You’d better watch out! Before you fulfill your kids’ wish list this year, heed these 6 tips.
Oh, the simple days of aisle wars over Tickle Me Elmo, Cabbage Patch Kids, and Teddy Ruxpin … In 2017, the hottest, must-have holiday toys have taken on a whole new twist. Two cases in point: LEGO BOOST Creative Toolbox - the customizable robot that lets you code its behavior via an app and complete activities; and FurReal Friends - a collection of robotic pets that attempt to emulate domestic animals, right down to their personalities.
But as compelling - and fun - as these toys may be, here is the issue: if security isn’t taken seriously, there are associated risks with every joyful whiz and bang that comes along with each and every connected toy. They can be controlled by hackers to track, eavesdrop or even communicate with a child. That’s the bad news.
The good news is that these threats can be alleviated with some simple advice. Here are six tips to keep you a cutting-edge parent as connected toys become more commonplace.
1. Always research the toy manufacturer
Along with researching the best toys at the best prices, also look into the manufacturer. If they have questionable security practices or if issues have been raised in the past, it is better to pass on the purchase. It’s not worth the risk.
2. If you buy, enable the toy’s privacy settings
If the manufacturer passes muster in tip #1 and you decide to welcome your new connected toy into the family, immediately look into its privacy and reporting practices—exactly as you’d do with social media. Sit with your child and walk through these together; this will help them understand why such settings exist. Educating them early will make them more conscious of what they need to do in the future to protect themselves.
3. Change any default usernames and/or passwords
Some toys ship with default usernames and passwords. It’s essential that once you get them home you change these immediately. Create unique and complex passwords that include numbers, characters and symbols, even if it means that your child must ask for the password every time they use the toy—a small price to pay in exchange for safety.
4. Consider your connections, make sure they are secure
To function, some of these connected toys will require a Wi-Fi network or, in some cases, a Bluetooth connection controlled by a smartphone. It’s important that these connections are secure — especially if the toy is capable of recording location data. For Bluetooth connectivity, make sure there is a verification step when pairing the toy. And before connecting your toy to Wi-Fi, use a Wi-Fi inspector tool to assess the security levels of your connection so you can identify and resolve any discovered security issues.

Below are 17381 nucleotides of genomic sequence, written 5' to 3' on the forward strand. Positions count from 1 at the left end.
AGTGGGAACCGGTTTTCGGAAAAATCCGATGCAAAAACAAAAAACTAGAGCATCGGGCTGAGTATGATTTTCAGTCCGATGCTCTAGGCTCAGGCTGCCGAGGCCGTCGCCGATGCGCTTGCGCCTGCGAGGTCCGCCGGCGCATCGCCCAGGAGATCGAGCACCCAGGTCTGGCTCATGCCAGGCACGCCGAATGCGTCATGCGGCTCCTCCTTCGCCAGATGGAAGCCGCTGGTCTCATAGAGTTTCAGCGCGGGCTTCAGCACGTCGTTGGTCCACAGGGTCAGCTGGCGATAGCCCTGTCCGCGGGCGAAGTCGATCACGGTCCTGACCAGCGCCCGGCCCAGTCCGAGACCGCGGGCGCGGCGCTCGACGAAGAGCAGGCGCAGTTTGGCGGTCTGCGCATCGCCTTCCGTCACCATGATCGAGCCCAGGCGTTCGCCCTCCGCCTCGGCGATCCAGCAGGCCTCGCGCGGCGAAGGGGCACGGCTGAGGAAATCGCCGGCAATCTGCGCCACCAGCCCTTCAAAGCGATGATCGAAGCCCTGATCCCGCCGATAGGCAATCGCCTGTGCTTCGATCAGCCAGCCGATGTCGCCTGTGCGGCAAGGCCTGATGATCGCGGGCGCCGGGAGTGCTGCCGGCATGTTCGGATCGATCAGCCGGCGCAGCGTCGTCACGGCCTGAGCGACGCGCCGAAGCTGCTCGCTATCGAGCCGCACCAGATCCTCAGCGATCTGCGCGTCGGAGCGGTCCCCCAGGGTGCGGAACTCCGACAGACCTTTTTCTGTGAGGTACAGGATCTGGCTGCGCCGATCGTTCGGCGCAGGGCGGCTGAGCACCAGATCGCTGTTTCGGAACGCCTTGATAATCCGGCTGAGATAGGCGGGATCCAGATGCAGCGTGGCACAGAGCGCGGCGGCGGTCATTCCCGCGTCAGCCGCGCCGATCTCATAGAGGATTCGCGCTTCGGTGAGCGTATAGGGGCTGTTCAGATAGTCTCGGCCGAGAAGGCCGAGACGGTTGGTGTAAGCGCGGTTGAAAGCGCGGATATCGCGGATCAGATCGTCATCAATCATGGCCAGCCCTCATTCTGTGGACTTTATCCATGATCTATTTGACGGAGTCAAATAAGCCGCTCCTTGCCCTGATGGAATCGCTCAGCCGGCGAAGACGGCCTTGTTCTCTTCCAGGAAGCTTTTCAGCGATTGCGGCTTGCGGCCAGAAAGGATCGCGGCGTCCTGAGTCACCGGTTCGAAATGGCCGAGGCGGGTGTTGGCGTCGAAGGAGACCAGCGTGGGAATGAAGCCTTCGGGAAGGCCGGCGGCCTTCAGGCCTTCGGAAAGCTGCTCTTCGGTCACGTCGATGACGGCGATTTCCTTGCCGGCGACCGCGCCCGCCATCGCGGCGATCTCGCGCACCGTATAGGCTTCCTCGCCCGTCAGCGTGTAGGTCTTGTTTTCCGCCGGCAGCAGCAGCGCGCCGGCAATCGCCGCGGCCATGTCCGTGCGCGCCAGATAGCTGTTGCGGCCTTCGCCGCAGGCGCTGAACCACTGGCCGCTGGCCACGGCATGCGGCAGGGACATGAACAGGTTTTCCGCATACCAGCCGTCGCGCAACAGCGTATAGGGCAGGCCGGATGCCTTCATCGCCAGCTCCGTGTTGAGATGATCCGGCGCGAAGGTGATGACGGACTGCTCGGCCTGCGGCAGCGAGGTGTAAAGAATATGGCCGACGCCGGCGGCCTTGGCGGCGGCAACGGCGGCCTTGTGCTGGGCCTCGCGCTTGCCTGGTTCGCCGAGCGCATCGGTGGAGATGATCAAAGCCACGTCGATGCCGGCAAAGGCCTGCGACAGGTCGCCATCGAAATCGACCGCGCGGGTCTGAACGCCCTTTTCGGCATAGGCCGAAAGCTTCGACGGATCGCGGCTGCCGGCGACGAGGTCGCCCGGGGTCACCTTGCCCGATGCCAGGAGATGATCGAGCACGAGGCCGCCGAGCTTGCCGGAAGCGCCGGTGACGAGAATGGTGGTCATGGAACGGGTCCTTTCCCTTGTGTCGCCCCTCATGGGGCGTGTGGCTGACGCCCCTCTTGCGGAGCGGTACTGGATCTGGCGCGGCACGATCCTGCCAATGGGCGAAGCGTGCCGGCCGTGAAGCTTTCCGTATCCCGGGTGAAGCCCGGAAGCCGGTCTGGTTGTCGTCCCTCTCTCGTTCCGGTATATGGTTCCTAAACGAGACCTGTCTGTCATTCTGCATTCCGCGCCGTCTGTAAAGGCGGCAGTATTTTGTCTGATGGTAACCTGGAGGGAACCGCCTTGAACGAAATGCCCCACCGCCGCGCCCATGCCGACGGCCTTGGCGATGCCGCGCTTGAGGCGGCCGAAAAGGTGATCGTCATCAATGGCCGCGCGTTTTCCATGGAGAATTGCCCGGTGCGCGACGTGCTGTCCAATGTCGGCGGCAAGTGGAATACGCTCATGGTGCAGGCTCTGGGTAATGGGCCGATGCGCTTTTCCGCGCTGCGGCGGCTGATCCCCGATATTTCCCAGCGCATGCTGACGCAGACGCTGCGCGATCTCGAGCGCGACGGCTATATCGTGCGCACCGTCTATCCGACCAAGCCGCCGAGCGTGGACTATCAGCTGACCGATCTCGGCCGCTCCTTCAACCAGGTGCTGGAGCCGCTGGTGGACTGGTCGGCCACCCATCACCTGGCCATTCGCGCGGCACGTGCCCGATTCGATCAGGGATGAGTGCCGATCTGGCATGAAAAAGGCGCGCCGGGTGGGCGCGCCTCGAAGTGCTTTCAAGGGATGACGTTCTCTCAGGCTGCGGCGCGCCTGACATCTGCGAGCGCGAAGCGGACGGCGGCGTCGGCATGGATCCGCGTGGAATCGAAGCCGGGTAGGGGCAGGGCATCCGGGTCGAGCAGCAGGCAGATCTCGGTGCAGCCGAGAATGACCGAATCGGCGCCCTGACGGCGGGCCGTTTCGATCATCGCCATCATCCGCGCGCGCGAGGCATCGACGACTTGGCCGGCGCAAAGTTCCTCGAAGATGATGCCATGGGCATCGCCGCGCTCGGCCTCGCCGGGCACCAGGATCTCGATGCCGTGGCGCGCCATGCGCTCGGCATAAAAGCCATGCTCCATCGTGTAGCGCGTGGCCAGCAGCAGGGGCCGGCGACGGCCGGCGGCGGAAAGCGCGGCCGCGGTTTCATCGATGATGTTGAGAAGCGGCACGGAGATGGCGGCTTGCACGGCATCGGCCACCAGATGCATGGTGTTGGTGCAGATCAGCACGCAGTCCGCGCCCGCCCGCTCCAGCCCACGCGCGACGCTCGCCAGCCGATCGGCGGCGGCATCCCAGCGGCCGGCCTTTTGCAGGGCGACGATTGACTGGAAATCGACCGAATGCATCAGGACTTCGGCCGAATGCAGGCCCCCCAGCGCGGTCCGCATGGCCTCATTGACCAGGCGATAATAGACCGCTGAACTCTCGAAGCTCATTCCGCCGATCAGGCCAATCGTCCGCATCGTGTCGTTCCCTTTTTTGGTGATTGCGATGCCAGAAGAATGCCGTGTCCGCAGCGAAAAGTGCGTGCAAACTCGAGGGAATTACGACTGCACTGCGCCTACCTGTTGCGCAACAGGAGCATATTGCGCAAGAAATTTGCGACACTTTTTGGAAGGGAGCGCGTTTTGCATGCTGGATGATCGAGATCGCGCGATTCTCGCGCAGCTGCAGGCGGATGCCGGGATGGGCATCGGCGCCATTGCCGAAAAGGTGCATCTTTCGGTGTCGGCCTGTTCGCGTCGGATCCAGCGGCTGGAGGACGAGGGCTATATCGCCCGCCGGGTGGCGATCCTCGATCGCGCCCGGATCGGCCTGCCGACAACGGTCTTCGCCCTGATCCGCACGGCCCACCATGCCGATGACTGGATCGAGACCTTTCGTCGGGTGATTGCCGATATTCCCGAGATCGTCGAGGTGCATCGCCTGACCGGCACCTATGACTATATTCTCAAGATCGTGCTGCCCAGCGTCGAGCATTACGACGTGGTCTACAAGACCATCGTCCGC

5. Verify your home network security
Even when connecting a toy to your home Wi-Fi network there may still be risks. Make sure you have the latest router from your broadband provider and change any default passwords the minute you set the connected toy up. It’s also worth spending some time investigating how to secure the router.
6. Talk to your kids about online security
Children of all ages—as well as your spouse, parents, siblings, and friends—would benefit from a conversation about how to use connected toys in a way that safeguards their privacy and security. Again, run through the security setup together with your child and highlight the distinction between what’s okay to share and what isn’t okay to share. To start with, it’s best to let them play with the toy under your supervision. Tell them they’ll be able to play with the toy by themselves once you’re convinced they’ve grasped the fundamental security and privacy concepts. This will incentivize them to adopt these good habits.
Whether you decide to let Santa descend your chimney with a connected toy or not, we’re sure all the kids in girl-and boy-land will have a jubilee either way. So Happy Christmas, Merry Hanukkah and most importantly, here’s to peace on Earth from all of us at Avast.
Read what Avast CEO Ondrej Vlcek believes can be a “big picture” solution for Internet of Things security vulnerability.
Find out what you need to know about the leak of a half-million security credentials for routers and Internet of Things devices.